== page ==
After a lengthy stroll along the riverside, you're going to need a feed. Sadly, the South Bank is a bit of a mixed bag when it comes to dining out. If you don't fancy footing it round the corner to Borough for better fare, you can still find relief with our list of South Bank restaurants. From budget and mid-priced chains to more interesting options at institutions like the Tate Modern and the National Theatre, enjoy dinner with a view in among the action.
Restaurants on the South Bank
Footfall keeps this SE1 branch of the popular chain busy, even if, tucked away around the back of the building, it's away from the main Royal Festival Hall drag. It's one of two Canteens in London, with its sister site in Spitalfields. The group was one of the first to reappraise British cuisine, and the ethos remains the same today. Expect dishes such as Lancashire cheese tart and sausage mash and onion gravy.
As you’d expect, the food at this third branch of coffee-roasters-turned-fusion-fare hawkers Caravan is sound – with a broad, globally peripatetic menu branching ever wider from the Antipodean fare it first made its name with. Plus, the cavernous room – all lofty height, stripped wood and metal girders – looks marvellous.
Serving sustainably sourced fish and regular seasonal menus, Feng Sushi takes its ethical/eco responsibilities seriously. During spawning season they particularly promote vegetarian options, for instance. This branch, at the Royal Festival Hall, is great for everything from a quick bite to a full meal, and a good example of the chain's take on Japanese classics with a modern twist.
Venue says: “Offer - steak and chips for £15, available everyday between noon-3pm.”
Gillray’s occupies a large site inside the London Marriott Hotel County Hall, facing the London Eye and Houses of Parliament. Get the right seat and you'll be treated to some spectacular views of both, and down the Thames. It takes its name from the eighteenth-century satirist James Gillray, and features some of his works on the walls (though wisely they've omitted 'The Gout', his grotesque take on good-living).
A serious interior sets the tone for cooking of considerable ambition and adventurousness at the National Theatre's restaurant. Though there are more conventional dishes, desserts make it clear that chefs here possess creativity that's bursting to get out. The perfect location if you’re seeing a performance at the Olivier or Lyttleton Theatres.
Venue says: “For a limited time only, enjoy three courses and a glass of bubbly for £36. Call us for details.”
The Oxo Tower is a London landmark, and its two restaurants and bar emanate a sense of occasion. A glass frontage makes the most of river views, with St Paul's and City buildings easily visible. Dishes here range from a root veg and pearl barley risotto, lobster tempura with a seashore vegetable broth, and venison terrine with pumpkin chutney and toasted brioche.
Ping Pong makes dim sum for the not-always-initiated – ‘little steamed parcels of deliciousness’ (in their own words). That means dumplings, and lots of ’em. Expect the full range of beef, chicken, seafood and vegetable options – not just steamed, mind, but fried too – plus soups, buns, rice dishes and desserts.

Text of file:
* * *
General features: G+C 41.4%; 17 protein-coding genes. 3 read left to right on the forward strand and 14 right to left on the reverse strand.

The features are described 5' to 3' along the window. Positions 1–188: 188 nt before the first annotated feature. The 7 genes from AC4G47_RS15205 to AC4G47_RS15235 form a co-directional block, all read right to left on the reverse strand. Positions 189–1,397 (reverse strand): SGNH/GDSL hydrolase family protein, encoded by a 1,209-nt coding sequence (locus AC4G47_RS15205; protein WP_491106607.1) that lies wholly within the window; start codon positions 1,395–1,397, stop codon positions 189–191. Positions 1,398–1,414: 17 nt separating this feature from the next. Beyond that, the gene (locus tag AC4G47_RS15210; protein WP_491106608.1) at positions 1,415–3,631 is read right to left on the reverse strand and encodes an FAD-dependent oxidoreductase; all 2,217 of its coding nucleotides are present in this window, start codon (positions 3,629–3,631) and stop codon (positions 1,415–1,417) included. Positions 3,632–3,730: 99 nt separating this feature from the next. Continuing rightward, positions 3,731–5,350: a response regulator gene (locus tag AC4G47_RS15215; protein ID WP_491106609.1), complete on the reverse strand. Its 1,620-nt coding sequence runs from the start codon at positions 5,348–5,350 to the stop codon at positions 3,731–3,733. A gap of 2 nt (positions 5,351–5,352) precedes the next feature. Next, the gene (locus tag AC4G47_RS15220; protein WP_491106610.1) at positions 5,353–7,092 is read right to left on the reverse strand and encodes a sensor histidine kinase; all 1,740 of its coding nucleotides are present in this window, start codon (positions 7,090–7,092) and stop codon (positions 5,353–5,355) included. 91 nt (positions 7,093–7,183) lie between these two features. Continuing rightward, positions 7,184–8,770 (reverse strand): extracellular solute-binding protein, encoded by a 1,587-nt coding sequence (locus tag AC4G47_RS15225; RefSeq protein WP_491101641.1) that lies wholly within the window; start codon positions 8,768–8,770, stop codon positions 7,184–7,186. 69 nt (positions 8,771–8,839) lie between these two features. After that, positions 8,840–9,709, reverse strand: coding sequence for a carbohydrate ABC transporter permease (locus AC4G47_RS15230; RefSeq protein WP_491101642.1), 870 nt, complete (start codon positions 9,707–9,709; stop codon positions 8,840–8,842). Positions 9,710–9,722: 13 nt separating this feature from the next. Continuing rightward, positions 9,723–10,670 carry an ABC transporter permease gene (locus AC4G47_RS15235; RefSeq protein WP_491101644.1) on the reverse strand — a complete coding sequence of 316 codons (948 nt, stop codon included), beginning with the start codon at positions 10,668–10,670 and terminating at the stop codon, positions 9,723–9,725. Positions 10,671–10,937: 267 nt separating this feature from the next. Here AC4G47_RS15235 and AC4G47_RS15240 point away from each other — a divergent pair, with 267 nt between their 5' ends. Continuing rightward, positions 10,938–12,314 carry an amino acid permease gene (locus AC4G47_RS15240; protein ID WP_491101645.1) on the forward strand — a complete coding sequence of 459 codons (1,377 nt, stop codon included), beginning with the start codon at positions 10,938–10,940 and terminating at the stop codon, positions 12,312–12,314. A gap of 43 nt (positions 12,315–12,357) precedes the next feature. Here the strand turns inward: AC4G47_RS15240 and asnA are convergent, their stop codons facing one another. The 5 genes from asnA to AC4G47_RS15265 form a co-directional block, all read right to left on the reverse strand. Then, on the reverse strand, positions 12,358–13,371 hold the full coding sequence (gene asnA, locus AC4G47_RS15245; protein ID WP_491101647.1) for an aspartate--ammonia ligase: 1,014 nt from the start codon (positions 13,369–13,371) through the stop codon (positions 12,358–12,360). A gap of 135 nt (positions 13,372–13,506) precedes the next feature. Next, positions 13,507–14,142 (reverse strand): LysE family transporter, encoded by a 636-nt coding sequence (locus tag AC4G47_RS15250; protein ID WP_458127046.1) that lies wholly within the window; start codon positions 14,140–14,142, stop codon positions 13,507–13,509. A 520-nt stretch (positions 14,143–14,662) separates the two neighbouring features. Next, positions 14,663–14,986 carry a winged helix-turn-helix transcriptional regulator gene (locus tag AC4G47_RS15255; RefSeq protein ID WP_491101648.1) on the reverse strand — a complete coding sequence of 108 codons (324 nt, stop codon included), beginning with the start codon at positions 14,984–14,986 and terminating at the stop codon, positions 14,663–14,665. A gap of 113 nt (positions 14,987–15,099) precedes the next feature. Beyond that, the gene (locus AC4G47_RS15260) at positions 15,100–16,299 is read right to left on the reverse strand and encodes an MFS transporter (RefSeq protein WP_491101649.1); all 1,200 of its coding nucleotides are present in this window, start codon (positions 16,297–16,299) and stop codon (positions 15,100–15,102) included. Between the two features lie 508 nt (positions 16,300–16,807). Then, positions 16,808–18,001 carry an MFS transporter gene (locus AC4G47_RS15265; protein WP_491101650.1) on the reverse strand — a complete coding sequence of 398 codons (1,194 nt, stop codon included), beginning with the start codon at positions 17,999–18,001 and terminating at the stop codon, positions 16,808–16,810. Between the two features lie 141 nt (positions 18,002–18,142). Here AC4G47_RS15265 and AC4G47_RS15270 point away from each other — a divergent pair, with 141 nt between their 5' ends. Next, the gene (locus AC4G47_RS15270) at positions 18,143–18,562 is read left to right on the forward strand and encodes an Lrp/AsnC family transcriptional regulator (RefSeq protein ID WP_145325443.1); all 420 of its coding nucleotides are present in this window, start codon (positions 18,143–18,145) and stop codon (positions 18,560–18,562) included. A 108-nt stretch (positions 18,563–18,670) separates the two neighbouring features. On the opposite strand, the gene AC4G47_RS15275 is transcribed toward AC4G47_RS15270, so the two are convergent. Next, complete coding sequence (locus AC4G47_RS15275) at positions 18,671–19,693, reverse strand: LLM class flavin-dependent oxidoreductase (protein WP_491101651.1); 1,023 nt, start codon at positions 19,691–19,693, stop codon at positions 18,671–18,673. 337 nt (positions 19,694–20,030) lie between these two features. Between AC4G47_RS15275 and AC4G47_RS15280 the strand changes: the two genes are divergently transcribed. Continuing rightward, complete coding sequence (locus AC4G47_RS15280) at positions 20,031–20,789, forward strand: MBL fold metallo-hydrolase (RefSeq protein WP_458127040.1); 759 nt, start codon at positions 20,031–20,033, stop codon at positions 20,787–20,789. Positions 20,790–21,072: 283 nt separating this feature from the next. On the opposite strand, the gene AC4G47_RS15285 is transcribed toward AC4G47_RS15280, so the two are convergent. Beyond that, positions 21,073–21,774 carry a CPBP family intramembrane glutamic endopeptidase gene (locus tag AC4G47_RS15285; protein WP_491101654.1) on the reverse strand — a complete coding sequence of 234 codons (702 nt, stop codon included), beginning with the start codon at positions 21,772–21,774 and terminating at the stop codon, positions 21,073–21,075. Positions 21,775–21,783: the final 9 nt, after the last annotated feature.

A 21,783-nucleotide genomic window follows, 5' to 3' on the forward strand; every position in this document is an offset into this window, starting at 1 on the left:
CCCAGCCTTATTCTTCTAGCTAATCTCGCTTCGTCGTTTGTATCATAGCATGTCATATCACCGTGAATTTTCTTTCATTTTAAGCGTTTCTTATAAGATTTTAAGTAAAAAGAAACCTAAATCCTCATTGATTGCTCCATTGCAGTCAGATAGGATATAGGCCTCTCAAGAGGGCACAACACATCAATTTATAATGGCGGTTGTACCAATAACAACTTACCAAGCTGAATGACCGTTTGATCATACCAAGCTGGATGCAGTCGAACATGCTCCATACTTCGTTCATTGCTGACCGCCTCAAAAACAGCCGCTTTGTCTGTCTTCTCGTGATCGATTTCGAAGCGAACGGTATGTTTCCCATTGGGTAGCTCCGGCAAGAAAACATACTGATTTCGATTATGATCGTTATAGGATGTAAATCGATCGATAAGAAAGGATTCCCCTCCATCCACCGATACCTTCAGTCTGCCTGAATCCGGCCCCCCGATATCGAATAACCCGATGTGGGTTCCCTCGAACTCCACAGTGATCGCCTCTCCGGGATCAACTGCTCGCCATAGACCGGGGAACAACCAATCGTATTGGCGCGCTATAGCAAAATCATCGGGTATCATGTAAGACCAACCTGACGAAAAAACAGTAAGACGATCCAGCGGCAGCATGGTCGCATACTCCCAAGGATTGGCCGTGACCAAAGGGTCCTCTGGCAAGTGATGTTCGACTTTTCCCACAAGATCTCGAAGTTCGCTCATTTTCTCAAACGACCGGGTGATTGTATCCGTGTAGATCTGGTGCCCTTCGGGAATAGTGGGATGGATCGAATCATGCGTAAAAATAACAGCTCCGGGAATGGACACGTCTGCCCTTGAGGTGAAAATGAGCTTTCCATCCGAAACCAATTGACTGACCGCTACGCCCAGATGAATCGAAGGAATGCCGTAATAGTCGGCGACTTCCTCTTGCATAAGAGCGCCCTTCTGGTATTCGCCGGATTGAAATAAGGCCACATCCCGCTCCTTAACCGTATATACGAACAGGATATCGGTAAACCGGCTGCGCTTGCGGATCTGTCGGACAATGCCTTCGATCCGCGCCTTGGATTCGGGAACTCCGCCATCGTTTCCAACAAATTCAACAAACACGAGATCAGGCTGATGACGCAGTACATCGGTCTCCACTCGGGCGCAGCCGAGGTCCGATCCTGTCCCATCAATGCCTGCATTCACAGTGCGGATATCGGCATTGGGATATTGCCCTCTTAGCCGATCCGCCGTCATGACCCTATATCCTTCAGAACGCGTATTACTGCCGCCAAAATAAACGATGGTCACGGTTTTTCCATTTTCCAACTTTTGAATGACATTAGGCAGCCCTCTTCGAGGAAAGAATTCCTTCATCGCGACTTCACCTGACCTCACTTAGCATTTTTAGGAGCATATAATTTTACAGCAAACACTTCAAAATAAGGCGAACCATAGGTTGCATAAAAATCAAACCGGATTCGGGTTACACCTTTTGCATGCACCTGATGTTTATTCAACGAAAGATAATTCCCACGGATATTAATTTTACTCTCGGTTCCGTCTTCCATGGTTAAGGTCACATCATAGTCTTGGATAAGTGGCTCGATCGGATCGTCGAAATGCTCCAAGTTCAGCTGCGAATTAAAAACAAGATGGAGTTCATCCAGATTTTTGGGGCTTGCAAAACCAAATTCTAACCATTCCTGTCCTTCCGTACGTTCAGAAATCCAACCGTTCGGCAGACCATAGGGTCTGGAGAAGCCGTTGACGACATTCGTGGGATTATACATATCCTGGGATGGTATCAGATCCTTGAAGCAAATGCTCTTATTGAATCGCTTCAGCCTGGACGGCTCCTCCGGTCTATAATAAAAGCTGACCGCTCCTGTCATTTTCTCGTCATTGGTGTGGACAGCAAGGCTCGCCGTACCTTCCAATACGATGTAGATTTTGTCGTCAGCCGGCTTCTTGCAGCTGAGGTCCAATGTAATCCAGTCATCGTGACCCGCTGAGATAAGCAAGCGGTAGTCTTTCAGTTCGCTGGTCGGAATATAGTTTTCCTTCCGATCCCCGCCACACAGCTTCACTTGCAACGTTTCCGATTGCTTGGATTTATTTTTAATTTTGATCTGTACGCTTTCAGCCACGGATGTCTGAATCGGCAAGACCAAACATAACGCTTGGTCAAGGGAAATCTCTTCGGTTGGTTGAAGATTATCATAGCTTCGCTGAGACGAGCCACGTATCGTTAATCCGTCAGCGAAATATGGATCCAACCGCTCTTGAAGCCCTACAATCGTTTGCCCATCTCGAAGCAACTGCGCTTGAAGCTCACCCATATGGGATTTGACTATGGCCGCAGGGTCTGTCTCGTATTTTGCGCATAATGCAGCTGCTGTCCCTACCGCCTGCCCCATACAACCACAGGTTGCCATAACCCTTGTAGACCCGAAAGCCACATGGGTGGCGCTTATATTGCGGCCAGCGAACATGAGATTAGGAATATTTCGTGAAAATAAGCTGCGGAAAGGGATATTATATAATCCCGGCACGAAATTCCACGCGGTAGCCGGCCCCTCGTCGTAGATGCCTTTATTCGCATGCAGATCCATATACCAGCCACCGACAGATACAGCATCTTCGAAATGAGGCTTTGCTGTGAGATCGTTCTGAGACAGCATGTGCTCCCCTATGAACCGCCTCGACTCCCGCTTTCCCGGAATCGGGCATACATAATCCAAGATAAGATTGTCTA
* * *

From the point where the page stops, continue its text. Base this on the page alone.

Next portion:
Find more restaurant options in the area
Eating out in London Bridge is all about knowing where to look. Magdalen, which is easy to miss on the busy Tooley Street, serves outstanding British food that shows a real attention to detail. Champor-Champor provides Asian fusion cuisine that resists most labels, aside from ‘great’. At café and gallery Caphe House, you can pick up a Vietnamese baguette, called bánh mì, along with a painting, if you want.
Since this review was published, Rumpus Room has undergone refurbishment. Time Out Eating & Drinking editors, March 2017. Hotel bars used to be the straight-laced kind of place you’d take your ’rents. Not so at the Mondrian, where Dandelyan has been winning awards on the ground floor while level 12’s Rumpus Room has stayed a bit of an inside secret. Now this chic bar is ready to welcome the world, with a terrace overlooking St Paul’s and DJs to lure sophisticated after-workers and Friday night socialites. I say socialites, since the venue claims to take its cue from the Bright Young Things, a group of hedonists followed by the tabloids in the 1920s. Think England’s non-fiction ‘Great Gatsby’ (or the ’20s version of the sidebar of shame). In truth, the theme’s not obvious, but the setting is pure style. Waitresses work the room in floaty, floral numbers you’d expect to see on Kate Moss in the French Riviera. And she’d probably approve of their way (a million miles from ‘basic bitch’ service). There are mauve banquettes, glittering chandeliers, and a shiny gold bar, but it’s the view that really wins the crowd. Stick around for sunset, when the room gets more blingy. Don’t expect such an atmosphere without paying a pretty penny; solid classic cocktails cost £14. My paloma was faultless, but my bank card withered when I promptly reached the bottom of the glass. Stick with champagne cocktails to feel more at peace; after all, Rumpus Room is an occasion bar. We can’t vouch for
Venue says: “Come and enjoy the re-imagined Rumpus Room, sipping on cocktails alongside the dramatic views of the River Thames and St Paul''s Cathedral.”